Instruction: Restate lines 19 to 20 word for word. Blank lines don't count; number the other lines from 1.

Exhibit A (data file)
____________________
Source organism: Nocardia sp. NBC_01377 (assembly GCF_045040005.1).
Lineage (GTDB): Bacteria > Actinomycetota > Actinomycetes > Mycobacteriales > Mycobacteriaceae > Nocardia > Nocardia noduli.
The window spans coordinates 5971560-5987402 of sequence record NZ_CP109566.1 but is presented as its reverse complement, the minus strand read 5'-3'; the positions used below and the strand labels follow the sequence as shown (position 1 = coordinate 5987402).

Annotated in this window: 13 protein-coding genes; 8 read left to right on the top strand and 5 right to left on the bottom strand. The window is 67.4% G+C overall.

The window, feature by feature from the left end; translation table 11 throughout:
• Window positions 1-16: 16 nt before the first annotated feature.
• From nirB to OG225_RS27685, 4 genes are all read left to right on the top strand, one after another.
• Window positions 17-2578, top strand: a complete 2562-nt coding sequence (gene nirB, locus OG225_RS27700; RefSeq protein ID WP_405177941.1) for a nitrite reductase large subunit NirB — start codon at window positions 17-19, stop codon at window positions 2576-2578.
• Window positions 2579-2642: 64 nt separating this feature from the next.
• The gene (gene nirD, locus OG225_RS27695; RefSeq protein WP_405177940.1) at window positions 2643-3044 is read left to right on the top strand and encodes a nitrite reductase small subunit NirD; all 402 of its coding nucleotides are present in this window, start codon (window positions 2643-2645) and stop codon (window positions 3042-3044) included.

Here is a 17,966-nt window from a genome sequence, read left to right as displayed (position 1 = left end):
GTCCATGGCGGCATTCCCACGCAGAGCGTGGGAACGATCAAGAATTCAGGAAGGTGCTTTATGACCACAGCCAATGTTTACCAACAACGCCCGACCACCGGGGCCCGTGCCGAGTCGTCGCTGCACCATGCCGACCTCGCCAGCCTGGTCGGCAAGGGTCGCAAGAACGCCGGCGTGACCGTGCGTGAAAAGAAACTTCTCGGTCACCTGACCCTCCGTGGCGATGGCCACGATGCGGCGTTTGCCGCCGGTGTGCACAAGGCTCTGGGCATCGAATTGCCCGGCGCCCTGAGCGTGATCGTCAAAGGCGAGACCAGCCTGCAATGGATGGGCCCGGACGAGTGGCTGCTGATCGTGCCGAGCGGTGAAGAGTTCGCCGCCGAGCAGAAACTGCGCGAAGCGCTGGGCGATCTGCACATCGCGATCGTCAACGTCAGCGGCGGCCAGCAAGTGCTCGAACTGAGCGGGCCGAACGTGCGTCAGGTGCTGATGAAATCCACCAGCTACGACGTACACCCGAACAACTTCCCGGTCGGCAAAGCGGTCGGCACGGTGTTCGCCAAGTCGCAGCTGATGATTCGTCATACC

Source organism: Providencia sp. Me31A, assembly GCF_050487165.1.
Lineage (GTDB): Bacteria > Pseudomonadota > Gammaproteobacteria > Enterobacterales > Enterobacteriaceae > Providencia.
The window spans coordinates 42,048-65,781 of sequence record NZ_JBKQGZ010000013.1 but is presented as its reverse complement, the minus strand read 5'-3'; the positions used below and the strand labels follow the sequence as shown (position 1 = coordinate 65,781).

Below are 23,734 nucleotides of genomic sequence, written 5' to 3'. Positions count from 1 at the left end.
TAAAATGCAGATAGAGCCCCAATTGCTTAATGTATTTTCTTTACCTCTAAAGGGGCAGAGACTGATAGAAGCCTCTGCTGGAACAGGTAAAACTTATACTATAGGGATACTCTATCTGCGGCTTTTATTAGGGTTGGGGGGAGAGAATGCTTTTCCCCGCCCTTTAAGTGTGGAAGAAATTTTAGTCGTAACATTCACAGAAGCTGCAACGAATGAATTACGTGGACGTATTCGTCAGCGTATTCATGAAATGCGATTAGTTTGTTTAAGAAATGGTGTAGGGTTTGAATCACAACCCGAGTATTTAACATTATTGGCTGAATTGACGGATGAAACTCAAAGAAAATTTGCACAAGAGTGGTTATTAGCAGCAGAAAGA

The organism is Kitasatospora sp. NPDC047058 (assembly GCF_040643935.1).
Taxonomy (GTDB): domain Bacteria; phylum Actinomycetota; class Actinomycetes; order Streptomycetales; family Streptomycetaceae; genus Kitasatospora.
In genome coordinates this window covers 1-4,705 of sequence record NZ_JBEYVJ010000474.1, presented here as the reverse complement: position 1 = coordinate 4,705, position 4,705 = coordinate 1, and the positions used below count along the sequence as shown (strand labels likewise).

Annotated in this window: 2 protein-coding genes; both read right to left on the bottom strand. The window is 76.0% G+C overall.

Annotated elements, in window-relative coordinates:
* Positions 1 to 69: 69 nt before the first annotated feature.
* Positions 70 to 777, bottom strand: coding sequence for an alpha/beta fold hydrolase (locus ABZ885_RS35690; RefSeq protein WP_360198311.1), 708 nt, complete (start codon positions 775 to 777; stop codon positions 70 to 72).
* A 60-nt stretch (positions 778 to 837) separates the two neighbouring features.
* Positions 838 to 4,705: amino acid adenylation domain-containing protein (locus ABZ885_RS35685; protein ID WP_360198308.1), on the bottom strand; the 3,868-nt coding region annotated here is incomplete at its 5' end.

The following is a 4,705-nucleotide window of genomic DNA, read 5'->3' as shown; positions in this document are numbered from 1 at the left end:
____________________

Taxonomy (GTDB): domain Bacteria; phylum Actinomycetota; class Actinomycetes; order Streptomycetales; family Streptomycetaceae; genus Kitasatospora.
In genome coordinates this window covers 1-4,705 of sequence record NZ_JBEYVJ010000474.1, presented here as the reverse complement: position 1 = coordinate 4,705, position 4,705 = coordinate 1, and the positions used below count along the sequence as shown (strand labels likewise).